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Can someone explain what the transient and volatile modifiers mean in Java?

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The volatile and transient modifiers can be applied to fields of classes1 irrespective of field type. Apart from that, they are unrelated.

The transient modifier tells the Java object serialization subsystem to exclude the field when serializing an instance of the class. When the object is then deserialized, the field will be initialized to the default value; i.e. null for a reference type, and zero or false for a primitive type. Note that the JLS (see 8.3.1.3) does not say what transient means, but defers to the Java Object Serialization Specification. Other serialization mechanisms may pay attention to a field's transient-ness. Or they may ignore it.

(Note that the JLS permits a static field to be declared as transient. This combination doesn't make sense for Java Object Serialization, since it doesn't serialize statics anyway. However, it could make sense in other contexts, so there is some justification for not forbidding it outright.)

The volatile modifier tells the JVM that writes to the field should always be synchronously flushed to memory, and that reads of the field should always read from memory. This means that fields marked as volatile can be safely accessed and updated in a multi-thread application without using native or standard library-based synchronization. Similarly, reads and writes to volatile fields are atomic. (This does not apply to >>non-volatile<< long or double fields, which may be subject to "word tearing" on some JVMs.) The relevant parts of the JLS are 8.3.1.4, 17.4 and 17.7.


1 - But not to local variables or parameters.

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Volatile means other threads can edit that particular variable. So the compiler allows access to them.

http://www.javamex.com/tutorials/synchronization_volatile.shtml

Transient means that when you serialize an object, it will return its default value on de-serialization

http://www.geekinterview.com/question_details/2

  • 5
    "So the compiler allows access to them." Your sentence suggest that threads don't have access by default. Now I read the link and the other answer I understand: compiler don't do any kind of thread-specific intermediate storage of the variable so other threads can see the changes inmediatly. – helios Aug 23 '10 at 6:10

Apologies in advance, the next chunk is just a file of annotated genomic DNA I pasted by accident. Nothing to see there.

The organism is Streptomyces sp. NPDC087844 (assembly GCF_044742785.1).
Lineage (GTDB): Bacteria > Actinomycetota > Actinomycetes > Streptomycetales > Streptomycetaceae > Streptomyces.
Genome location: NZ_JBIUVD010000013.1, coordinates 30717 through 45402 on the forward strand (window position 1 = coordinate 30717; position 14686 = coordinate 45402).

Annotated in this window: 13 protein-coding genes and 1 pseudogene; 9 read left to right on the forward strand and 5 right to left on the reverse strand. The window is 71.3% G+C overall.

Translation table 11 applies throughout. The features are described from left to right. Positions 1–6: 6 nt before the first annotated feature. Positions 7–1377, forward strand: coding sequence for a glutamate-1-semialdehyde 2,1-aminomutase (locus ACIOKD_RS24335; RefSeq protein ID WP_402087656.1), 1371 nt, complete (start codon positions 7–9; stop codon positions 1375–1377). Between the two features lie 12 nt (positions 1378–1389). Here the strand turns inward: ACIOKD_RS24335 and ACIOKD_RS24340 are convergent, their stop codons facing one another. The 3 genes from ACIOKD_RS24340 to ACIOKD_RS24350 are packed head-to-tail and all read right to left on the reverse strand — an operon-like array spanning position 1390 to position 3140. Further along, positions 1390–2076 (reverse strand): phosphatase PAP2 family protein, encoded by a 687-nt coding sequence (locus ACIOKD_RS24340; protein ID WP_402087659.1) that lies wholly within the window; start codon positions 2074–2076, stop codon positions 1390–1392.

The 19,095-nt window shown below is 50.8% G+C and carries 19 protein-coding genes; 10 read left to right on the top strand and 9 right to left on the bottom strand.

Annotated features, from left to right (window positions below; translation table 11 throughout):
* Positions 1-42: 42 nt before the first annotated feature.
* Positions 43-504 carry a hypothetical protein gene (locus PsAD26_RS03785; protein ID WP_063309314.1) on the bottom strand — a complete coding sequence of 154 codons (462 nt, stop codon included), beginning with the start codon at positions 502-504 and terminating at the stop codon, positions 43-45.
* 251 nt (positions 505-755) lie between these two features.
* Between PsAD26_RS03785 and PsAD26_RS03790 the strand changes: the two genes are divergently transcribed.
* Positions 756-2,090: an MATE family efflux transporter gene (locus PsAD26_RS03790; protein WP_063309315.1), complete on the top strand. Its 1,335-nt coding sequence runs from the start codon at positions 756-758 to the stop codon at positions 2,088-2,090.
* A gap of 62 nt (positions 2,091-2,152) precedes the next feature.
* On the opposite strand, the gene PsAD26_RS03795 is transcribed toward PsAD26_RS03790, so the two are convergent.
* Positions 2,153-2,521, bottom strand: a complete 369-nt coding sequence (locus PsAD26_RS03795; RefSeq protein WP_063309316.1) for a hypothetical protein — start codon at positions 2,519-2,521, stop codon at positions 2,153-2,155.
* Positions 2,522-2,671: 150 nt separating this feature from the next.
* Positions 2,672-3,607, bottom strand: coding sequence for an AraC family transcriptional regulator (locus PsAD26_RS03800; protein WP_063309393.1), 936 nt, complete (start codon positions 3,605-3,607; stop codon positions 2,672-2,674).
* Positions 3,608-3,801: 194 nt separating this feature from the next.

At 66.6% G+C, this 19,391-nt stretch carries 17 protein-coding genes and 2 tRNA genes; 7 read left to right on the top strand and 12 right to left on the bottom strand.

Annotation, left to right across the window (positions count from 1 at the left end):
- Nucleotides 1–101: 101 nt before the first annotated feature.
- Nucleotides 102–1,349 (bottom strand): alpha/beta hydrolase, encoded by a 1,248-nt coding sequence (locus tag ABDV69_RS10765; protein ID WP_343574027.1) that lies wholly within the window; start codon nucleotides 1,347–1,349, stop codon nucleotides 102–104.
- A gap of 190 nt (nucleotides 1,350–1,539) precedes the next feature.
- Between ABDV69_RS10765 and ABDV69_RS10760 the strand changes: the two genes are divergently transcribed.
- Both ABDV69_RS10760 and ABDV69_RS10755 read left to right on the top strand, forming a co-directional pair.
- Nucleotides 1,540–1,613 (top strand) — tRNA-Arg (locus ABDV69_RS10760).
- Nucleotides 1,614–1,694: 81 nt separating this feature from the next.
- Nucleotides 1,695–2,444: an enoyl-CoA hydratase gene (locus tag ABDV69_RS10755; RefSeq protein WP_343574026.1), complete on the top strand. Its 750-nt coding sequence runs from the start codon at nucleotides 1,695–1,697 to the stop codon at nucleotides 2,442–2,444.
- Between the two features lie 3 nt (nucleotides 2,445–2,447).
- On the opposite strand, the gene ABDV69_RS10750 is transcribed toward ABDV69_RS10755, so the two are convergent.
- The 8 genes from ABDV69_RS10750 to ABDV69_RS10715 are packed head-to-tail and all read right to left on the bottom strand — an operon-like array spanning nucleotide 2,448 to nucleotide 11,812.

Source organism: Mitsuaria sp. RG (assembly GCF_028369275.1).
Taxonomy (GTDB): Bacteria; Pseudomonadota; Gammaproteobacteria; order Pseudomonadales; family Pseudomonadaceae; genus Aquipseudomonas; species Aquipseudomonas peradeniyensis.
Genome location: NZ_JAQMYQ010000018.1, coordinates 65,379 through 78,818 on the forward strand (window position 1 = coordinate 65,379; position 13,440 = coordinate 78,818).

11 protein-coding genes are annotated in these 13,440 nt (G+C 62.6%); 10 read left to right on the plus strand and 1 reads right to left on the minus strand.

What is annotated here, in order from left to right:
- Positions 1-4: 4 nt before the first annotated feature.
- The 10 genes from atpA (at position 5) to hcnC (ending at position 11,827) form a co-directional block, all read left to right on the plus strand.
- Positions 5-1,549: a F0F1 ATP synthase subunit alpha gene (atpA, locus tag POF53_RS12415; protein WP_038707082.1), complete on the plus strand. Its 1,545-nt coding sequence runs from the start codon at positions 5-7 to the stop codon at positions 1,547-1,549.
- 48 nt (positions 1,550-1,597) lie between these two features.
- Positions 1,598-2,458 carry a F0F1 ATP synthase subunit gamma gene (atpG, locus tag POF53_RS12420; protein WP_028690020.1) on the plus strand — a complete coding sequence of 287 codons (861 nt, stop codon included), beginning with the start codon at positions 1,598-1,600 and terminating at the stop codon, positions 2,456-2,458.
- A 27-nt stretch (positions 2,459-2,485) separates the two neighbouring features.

• I got the C use of volatile and java use of volatile confused. I meant the compiler ensures it has access to the actaul value of the field rather then a cached value. – Raynos Aug 23 '10 at 6:58
  • it means more than that. – Stephen C Aug 23 '10 at 7:18
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volatile and transient keywords

1) transient keyword is used along with instance variables to exclude them from serialization process. If a field is transient its value will not be persisted.

On the other hand, volatile keyword is used to mark a Java variable as "being stored in main memory".

Every read of a volatile variable will be read from the computer's main memory, and not from the CPU cache, and that every write to a volatile variable will be written to main memory, and not just to the CPU cache.

2) transient keyword cannot be used along with static keyword but volatile can be used along with static.

3) transient variables are initialized with default value during de-serialization and there assignment or restoration of value has to be handled by application code.

For more information, see my blog:
http://javaexplorer03.blogspot.in/2015/07/difference-between-volatile-and.html

  • The reason the transient variable can't be used along with the static keyword is static variables belong to a class and not to any individual instance. The concept of serialization is concerned with the object’s current state. Only data associated with a specific instance of a class is serialized, therefore static member fields are ignored during serialization – Arefe Nov 5 '18 at 10:51
  • Actually, the JLS permits static and transient to be used together. The problem is it makes little sense, because typical serialization mechanisms don't persist statics anyway. – Stephen C Nov 7 '18 at 9:26

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